Amazon Description: In Even If, Mitchel Lee reminds us that while God does not promise a pain-free life, he offers something better: his presence in the pain. No matter our circumstances, God is worthy of our worship, and he can meet us even in our greatest difficulties. 

 

TEN

 

The Liturgy of Politics by Kaitlyn Schiess

Kaitlyn is a co-host on one of my favorite podcasts, The Holy Post, and she’s smart, whitty, and released a great book in 2020 about how we as Chrisitans should allow our faith to determine our politics. I was greatly moved by this book, and think it’s a great start to thinking deeply about how we are called to love our neighbors well, even in our voting. She was also a guest on The Happy Hour this past August – you can listen HERE.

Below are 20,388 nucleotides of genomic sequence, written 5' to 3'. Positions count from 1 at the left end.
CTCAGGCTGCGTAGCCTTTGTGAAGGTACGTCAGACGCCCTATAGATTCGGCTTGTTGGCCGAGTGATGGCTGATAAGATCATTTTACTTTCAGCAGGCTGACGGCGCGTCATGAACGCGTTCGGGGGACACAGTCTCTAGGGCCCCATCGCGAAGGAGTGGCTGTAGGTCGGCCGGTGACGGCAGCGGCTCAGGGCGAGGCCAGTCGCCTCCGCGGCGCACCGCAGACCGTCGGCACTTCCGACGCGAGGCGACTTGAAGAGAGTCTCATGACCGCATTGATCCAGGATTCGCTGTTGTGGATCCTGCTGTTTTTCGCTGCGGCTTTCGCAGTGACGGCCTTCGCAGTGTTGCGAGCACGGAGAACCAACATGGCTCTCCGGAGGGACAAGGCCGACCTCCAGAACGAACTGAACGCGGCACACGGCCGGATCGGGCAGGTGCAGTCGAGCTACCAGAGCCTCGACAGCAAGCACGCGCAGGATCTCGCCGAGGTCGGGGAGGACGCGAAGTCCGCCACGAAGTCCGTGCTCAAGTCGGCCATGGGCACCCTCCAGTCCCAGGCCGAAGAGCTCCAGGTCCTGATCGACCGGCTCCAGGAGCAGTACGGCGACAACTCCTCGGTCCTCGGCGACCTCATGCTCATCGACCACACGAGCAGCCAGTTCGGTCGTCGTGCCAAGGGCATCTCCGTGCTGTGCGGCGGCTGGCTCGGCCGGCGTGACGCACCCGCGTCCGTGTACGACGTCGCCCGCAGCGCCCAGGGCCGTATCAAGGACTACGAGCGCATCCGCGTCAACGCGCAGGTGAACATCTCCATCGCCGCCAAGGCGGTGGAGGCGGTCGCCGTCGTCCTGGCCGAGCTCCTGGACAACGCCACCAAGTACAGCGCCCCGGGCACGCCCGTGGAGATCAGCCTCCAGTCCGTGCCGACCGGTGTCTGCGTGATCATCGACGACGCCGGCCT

The Liturgy of Politics by Kaitlyn Schiess

 

Amazon Review: A generation of young Christians are weary of the political legacy they’ve inherited and hungry for a better approach. They’re tired of seeing their faith tied to political battles they didn’t start, and they’re frustrated by the failures of leaders they thought they could trust. Kaitlyn Schiess grew up in this landscape, and understands it from the inside. Spiritual formation, and particularly a focus on formative practices, are experiencing a renaissance in Christian thinking―but these ideas are not often applied to the political sphere. In The Liturgy of Politics, Schiess shows that the church’s politics are shaped by its habits and practices even when it’s unaware of them. Schiess insists that the way out of our political morass is first to recognize the formative power of the political forces all around us, and then to recover historic Christian practices that shape us according to the truth of the gospel.